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Republican Party leaders in both chambers are facing a mini-revolt among freshmen and conservatives over the three-week spending bill that they negotiated with Senate Democrats.
The fight over funding the budget for the rest of the year has dragged on so long without a deal that conservatives in both chambers appear to have had just about enough, with a growing trickle of lawmakers willing to risk a government shutdown instead of voting for another short-term measure.
“In both chambers the natives are getting restless,” said a Senate Republican aide, who added that both parties seemed stuck in the middle of a “ginormous game of chicken.”
Conservative Republicans started coming out against the short-term deal Monday — unwilling to go home for another recess without something more significant than an additional $6 billion in spending cuts. Without an extension, a partial government shutdown will begin Friday at midnight.
Freshman Sen. Marco Rubio announced early Monday that he would no longer support any short-term spending bills.
The Florida Republican blamed Senate Democrats for focusing on Federal Aviation Administration reauthorization and patent reform instead of debt reduction, and President Barack Obama for a lack of engagement.
“All this has led to a very predictable outcome: Washington politicians of both parties scrambling to put together two- and three-week plans to keep funding the government, while not fundamentally changing the behavior that has gotten us into this mess to begin with,” Rubio said. “I commend the efforts of House and Senate Republican leaders to deal with this, but I did not come to the U.S. Senate to be part of some absurd political theater.”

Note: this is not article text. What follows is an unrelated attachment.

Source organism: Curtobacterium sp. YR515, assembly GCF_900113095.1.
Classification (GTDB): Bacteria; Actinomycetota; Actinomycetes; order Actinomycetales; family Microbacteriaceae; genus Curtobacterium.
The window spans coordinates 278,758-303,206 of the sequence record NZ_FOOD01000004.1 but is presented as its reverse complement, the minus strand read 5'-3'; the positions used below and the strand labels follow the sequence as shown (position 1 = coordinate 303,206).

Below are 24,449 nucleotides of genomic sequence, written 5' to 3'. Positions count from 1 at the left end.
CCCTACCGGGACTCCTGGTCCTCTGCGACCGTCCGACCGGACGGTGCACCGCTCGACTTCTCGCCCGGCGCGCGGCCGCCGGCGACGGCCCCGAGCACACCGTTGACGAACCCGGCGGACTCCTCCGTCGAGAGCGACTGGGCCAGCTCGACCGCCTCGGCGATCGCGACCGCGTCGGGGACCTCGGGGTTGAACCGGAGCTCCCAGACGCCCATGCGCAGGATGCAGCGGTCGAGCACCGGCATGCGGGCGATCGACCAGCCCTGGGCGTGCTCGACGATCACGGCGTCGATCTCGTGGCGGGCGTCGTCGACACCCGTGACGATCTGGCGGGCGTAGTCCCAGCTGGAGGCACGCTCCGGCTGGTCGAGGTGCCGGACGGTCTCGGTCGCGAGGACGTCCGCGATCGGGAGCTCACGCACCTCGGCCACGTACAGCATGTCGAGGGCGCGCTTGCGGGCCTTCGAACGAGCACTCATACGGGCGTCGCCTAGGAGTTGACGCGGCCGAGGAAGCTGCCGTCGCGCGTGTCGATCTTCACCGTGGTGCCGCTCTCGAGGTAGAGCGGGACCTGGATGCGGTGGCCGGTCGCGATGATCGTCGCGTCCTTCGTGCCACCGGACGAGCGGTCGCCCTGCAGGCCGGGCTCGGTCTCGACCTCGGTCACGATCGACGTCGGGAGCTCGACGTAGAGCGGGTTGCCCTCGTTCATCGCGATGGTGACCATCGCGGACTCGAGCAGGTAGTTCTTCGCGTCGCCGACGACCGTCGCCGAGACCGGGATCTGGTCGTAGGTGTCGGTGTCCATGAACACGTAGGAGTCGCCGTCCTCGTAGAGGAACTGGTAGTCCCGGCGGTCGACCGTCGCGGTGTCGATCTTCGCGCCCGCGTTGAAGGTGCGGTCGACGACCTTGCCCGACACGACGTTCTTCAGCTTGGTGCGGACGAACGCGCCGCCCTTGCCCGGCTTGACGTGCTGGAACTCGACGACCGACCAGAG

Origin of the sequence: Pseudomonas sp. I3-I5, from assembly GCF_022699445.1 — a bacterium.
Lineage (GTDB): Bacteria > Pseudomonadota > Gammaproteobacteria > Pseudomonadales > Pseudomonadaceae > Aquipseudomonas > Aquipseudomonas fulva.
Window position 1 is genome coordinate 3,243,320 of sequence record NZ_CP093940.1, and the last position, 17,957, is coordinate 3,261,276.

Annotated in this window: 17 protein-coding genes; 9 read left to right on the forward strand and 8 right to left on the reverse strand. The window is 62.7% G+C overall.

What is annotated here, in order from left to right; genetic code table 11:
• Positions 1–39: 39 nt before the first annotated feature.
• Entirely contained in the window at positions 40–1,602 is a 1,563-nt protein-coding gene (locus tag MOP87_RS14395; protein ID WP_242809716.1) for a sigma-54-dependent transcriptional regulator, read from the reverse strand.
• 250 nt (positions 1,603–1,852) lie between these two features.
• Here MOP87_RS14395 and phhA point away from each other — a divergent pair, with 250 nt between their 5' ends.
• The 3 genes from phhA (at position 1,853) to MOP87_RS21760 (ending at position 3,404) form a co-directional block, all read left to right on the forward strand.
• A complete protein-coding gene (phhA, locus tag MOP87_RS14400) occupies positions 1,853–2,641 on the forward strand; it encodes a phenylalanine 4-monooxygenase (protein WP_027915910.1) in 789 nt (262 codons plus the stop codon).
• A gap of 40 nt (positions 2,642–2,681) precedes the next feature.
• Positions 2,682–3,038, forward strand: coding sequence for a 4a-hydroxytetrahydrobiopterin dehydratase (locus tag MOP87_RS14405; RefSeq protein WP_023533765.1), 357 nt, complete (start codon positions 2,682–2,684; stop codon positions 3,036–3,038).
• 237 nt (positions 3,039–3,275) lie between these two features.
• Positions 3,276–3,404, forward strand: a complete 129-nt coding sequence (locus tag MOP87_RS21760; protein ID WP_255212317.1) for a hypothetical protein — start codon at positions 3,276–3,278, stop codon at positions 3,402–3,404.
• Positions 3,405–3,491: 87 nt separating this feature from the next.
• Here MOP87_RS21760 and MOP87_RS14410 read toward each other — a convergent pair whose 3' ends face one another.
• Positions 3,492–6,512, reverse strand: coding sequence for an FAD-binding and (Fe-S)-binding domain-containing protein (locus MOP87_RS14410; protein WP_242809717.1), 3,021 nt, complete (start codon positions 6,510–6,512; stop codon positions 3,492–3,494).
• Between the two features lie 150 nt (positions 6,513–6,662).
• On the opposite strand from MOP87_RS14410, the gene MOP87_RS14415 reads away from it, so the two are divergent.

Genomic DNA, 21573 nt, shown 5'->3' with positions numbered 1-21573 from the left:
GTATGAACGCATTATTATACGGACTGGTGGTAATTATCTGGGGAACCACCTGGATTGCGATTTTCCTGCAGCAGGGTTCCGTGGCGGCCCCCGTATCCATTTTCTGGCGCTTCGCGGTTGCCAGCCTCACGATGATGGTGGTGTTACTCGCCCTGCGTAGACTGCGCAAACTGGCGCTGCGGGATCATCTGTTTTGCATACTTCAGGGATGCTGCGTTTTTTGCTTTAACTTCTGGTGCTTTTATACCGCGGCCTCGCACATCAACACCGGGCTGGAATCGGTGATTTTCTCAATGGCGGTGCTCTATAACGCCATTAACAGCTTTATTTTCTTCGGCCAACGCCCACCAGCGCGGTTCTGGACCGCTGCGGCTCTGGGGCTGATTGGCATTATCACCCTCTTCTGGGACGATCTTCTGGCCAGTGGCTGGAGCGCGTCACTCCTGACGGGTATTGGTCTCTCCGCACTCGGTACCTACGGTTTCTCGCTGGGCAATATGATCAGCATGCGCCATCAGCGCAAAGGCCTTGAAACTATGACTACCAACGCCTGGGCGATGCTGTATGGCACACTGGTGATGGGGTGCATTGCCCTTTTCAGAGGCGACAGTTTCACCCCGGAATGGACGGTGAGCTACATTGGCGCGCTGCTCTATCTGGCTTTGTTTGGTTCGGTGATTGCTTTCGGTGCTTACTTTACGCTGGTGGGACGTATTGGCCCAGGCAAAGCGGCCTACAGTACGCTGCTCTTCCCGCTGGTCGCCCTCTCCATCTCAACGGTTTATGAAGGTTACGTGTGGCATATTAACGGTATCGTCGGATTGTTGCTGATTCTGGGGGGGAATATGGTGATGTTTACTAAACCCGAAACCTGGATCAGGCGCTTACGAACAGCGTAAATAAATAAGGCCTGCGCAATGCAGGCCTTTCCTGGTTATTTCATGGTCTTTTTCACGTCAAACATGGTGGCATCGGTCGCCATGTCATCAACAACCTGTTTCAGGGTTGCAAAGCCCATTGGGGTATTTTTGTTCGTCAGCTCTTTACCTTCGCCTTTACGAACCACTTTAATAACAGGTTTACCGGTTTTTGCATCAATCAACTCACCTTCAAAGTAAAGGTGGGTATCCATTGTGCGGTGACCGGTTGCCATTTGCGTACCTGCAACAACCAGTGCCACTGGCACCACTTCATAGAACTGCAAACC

Rubio’s statement came as several influential conservative groups, including the Heritage Foundation’s political arm, the Club for Growth and the Family Research Council, came out against the three-week deal negotiated by GOP leaders and said they would score the votes in their annual legislative scorecards.
Senate Minority Leader Mitch McConnell acknowledged that his Conference is divided on the measure over the level of spending cuts and the lack of policy riders.
“I think we can stipulate that it’s not going to be easy,” the Kentucky Republican said at a press conference, but he predicted the measure would pass.
McConnell defended the short-term deal, arguing that the $6 billion cut over three weeks is in line with House plans to cut $61 billion through September.
House Republican leaders have dissension of their own to deal with before the vote expected today.
In addition to the conservative groups lobbying against passage, Republican Study Committee Chairman Jim Jordan announced he would oppose the measure.